Friday, December 17, 2010

Before they were famous - ACC

This is number three in an increasingly regular series.

I thought I would take a leap into the past and see what Arthur C Clarke was like at the start of his career. The first story he sold was Rescue Party which appeared in Astounding Science Fiction in May 1946. It was not the first he had published. A story he sold later, called Loophole,
appeared the month before. Rescue Party was written in March 1945 when ACC was 28, in the RAF and working on the development of radar. Soon after the war he began studying mathematics and physics at Kings.Ron Miller's cover on the June 1950 issue of A...Image via Wikipedia

Knowing that I can see how the atmosphere ACC inhabited while writing the story informs its themes and conclusion. It's essentially a mystery story that reveals how technology helped mankind escape the sun going supernova. The story is broadly about a number of aliens who
investigate what has happened to the creatures that live on Earth. The big reveal comes at the end when humanity is discovered prospering a long way away from Earth. The threat in its closing line is all the more chilling given the period in which it was written.

What is astonishing about the story is its faith that technology can solve all problems and its view of mankind as a vigorous, innovative species that shows up all those aliens by developing technologies in mere centuries that they slaved over for millennia. In that sense it is as dated as an Ealing comedy.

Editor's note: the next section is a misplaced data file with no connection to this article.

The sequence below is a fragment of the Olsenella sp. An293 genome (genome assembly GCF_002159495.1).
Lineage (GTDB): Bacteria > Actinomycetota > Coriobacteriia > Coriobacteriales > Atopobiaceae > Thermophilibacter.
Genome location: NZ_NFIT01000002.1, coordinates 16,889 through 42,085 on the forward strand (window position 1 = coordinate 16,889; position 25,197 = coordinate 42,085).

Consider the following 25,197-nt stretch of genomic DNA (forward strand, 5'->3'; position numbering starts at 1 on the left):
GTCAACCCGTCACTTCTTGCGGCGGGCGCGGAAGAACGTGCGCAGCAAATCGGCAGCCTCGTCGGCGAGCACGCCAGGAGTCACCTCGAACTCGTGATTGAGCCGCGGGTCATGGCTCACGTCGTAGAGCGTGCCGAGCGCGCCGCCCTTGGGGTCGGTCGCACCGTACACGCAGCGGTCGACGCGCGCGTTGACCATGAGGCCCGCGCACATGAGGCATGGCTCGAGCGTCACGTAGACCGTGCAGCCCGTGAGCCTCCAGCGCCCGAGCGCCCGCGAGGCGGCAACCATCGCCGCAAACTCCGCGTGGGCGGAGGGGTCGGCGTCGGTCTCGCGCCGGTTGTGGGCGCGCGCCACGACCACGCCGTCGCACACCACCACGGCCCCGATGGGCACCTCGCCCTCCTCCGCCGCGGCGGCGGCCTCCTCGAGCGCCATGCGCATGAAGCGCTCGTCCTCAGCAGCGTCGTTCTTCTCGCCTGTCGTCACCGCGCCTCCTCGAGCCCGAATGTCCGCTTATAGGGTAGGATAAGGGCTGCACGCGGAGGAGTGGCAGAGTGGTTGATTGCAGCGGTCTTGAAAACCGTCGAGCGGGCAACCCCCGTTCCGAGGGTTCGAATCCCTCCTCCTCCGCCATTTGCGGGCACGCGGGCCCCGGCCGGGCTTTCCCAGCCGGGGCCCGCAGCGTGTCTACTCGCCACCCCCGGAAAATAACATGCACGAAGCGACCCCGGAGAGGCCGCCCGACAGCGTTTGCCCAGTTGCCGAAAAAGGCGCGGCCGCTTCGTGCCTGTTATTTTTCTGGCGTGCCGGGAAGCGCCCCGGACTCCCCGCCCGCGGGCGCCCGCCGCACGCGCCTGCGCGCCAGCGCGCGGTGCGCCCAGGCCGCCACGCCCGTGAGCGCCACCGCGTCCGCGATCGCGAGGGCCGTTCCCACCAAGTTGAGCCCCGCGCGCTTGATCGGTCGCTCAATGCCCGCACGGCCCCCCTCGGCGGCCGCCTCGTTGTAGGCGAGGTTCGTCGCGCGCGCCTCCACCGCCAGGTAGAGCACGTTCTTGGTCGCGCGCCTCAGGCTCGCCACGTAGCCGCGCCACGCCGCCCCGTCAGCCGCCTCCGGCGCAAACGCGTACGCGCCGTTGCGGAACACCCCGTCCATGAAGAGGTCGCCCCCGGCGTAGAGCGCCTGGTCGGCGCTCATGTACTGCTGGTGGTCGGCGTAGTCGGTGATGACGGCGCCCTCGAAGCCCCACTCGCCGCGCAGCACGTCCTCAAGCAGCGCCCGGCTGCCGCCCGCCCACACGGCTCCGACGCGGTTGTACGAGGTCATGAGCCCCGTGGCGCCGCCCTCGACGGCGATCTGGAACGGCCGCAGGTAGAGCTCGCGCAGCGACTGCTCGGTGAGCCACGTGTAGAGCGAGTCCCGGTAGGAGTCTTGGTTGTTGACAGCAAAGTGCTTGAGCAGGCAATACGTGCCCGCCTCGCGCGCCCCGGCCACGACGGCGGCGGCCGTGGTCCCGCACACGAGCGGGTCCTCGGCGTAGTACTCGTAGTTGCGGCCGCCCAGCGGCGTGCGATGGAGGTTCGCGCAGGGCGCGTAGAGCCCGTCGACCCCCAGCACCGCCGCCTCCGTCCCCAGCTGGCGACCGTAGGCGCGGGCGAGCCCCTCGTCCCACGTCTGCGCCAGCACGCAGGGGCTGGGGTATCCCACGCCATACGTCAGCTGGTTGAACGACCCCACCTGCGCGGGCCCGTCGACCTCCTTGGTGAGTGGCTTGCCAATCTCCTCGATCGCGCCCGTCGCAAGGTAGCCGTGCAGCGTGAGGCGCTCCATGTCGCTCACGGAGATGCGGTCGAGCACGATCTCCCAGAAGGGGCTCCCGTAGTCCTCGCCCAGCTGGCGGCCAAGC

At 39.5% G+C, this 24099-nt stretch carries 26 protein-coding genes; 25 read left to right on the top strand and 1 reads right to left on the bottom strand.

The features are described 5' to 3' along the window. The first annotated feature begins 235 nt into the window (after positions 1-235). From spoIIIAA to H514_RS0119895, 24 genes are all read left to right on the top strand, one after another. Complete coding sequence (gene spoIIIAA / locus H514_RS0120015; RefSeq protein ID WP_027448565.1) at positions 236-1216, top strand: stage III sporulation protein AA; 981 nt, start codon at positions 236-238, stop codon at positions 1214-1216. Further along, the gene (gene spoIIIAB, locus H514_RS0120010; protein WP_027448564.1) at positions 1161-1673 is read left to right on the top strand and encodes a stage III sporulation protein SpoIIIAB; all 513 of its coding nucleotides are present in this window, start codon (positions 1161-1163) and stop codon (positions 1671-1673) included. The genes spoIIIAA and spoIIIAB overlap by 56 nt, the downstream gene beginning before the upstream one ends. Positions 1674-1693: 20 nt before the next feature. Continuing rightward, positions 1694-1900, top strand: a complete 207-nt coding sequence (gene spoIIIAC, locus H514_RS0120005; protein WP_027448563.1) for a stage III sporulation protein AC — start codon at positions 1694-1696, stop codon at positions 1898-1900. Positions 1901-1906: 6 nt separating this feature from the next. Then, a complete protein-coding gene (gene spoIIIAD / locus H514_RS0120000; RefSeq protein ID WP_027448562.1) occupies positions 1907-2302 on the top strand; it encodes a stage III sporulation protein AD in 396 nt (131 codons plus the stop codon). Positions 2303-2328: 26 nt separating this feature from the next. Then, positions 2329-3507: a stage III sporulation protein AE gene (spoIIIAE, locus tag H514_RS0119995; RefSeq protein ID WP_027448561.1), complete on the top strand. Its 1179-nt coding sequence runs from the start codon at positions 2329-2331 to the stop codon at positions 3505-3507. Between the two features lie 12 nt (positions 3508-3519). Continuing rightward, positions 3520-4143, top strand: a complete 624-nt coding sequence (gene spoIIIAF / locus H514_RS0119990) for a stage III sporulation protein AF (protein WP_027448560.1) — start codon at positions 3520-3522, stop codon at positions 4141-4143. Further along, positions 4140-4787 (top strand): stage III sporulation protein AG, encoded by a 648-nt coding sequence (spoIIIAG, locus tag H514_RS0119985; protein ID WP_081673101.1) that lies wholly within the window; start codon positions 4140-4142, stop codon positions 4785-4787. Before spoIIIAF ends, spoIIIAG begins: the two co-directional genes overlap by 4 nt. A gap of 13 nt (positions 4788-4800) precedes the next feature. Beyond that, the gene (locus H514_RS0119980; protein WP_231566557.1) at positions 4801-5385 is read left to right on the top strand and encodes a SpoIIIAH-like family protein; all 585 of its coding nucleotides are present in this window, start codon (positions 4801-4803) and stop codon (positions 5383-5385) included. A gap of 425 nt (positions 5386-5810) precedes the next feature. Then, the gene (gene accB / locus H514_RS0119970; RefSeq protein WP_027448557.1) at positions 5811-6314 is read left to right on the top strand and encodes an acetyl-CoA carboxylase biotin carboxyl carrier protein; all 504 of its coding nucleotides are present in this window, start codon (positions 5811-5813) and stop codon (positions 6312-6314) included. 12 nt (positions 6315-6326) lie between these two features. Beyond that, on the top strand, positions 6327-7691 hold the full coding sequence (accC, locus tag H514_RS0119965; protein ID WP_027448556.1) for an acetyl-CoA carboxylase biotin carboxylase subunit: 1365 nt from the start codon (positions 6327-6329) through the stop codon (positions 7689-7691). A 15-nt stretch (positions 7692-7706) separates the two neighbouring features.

It is also dated by its description of what was cutting edge tech in the 1940s. Valves, relays and thyratrons get a mention as do the "almost human Hollerith analyzers". I wonder if they still used punch cards? It's from a time when IBM, which subsumed Hollerith, was turning out up
to 10 million punch cards a day. Its interesting to note (for me, at least) that the 80 columns of text on some early monitors is a hangover from the punch card days.

From the lordly pedestal of the 21st century those technologies look quaint and I guess the same will be true 70 years from now when a human (or whatever we have become by then) reads the SF of today. Social networks? Pah.

Rescue Party also suffers from the faults of many stories about aliens in that the creatures and races depicted are not really that different from people. They have a few physical and mental differences but those are talked about rather than shown. What was good was that the aliens
are not gods, the technology they use has its limits and much of the tension of the story emerges from a race to find out what happened to man before the sun goes boom and the aliens get fried.

To its credit the story nips along smartly (though there are a lot of adverbs) and is a good whistle-stop tour of a dying Earth. As Eric Flint writes in his introduction, despite the threat at the end, it is an inspiring story. It contemplates a future and mankind's part in it. I don't believe it for a second but its good to dream.
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